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|Who Do You Think You Are? - Page 10|
When I did land, at a midwestern university of 6,000 students, I joined a prominent sorority and awaited metamorphosis. What I got were freshman mixers, where fraternity boys would bring me paper cups of beer and await captivating conversation, preferably about them. I can still remember holding a foaming cup in my hand while casting about frantically for something entertaining to say, so discombobulated by this internal imperative that I failed to make even the simplest conversation. I didn't understand why I couldn't get the hang of mixing with strangers. When my sorority sisters noticed that I dated infrequently and began to treat me coolly, I felt myself falling into a familiar darkness.
At the time, I never considered that college, for me, might be a particularly harrowing transition. It didn't occur to me that during my previous moves around the country, I'd lived in the well-feathered nest of my family and that, more fundamentally, I was a shy, high-reactive person who found many new situations a frightening trial. Instead, in mid-sophomore year, I believed I'd hit on the source of my troubles: I'd chosen the wrong school! A new college would give me a new chance to become the vibrant, charming, confident person I really was. The year was 1968, and I transferred to Berkeley, where the student body was 27,000, the mood was tumultuous, and I knew not a soul.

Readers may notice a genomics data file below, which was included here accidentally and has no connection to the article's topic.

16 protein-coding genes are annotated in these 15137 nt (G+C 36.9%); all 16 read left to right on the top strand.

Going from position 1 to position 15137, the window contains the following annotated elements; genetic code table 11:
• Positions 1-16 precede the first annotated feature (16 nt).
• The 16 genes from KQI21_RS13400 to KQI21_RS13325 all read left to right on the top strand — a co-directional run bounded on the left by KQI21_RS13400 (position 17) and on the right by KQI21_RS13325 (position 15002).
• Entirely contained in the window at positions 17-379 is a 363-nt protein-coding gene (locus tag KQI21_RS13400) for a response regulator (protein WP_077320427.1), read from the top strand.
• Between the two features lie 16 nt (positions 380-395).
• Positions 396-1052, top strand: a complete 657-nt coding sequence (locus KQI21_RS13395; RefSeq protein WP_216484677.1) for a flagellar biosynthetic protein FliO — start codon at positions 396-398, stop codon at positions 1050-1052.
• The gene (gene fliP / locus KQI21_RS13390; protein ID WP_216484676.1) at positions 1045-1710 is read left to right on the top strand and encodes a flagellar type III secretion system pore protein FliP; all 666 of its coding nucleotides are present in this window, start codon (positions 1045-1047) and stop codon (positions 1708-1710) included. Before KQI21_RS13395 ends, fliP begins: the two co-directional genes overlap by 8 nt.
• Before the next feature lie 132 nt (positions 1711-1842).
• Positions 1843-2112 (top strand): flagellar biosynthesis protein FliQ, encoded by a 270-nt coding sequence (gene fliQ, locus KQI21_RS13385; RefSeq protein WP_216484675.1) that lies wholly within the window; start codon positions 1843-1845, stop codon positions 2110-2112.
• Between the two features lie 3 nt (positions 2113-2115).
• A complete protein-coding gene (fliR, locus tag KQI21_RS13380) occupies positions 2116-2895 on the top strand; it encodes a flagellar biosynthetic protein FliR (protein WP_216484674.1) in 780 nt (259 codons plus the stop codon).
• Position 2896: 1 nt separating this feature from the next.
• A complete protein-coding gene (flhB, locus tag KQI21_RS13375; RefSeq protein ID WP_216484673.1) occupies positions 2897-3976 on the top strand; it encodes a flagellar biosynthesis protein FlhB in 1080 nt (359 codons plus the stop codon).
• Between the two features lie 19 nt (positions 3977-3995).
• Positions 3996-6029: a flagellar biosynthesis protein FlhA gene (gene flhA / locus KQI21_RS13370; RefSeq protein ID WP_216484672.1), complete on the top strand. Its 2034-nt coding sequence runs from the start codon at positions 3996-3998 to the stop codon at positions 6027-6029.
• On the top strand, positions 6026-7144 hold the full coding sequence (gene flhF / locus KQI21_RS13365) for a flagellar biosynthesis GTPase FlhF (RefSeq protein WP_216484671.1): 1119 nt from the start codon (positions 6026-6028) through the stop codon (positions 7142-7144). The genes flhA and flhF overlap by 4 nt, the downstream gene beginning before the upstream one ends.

In the fall, especially, the Berkeley campus is a magical place, lit by soft sunlight and framed by sage and honey-colored hills. On my first day of class, I picked up a copy of the student newspaper, The Daily Californian, and read an editorial that encouraged me to "make love to someone." If that didn't appeal, I could listen to Country Joe and the Fish jamming on the steps of Sproul Hall or join a campus political rally, pumping my fist toward the sky with the likes of Angela Davis and Eldridge Cleaver. The campus fairly vibrated with students, all hair and bright, raggedy clothes; the air around me crackled with the promise of fun, meaning, and experience without borders. By turns, I felt giddy with possibility and stalked by dread.
I can see now, with perfect hindsight, that I was doing just fine at Berkeley. Over the next six months, I made friends, did well in classes, and reported for The Daily Cal, for which I covered everything from campus belly dancing to the emergent "Women's Liberation Front." But while my persona was operating competently, my insides were raw with misery. I could see only what I considered the return of my unacceptable shyness, nervousness, and awkwardness. I seized on small things: how I stammered when introducing myself to the editor of The Daily Cal; how I froze, unable to respond, when the activist I'd begun to date sneered at what he called "my bourgeois essence." Where was the bold, self-assured flower girl who was supposed to blossom here?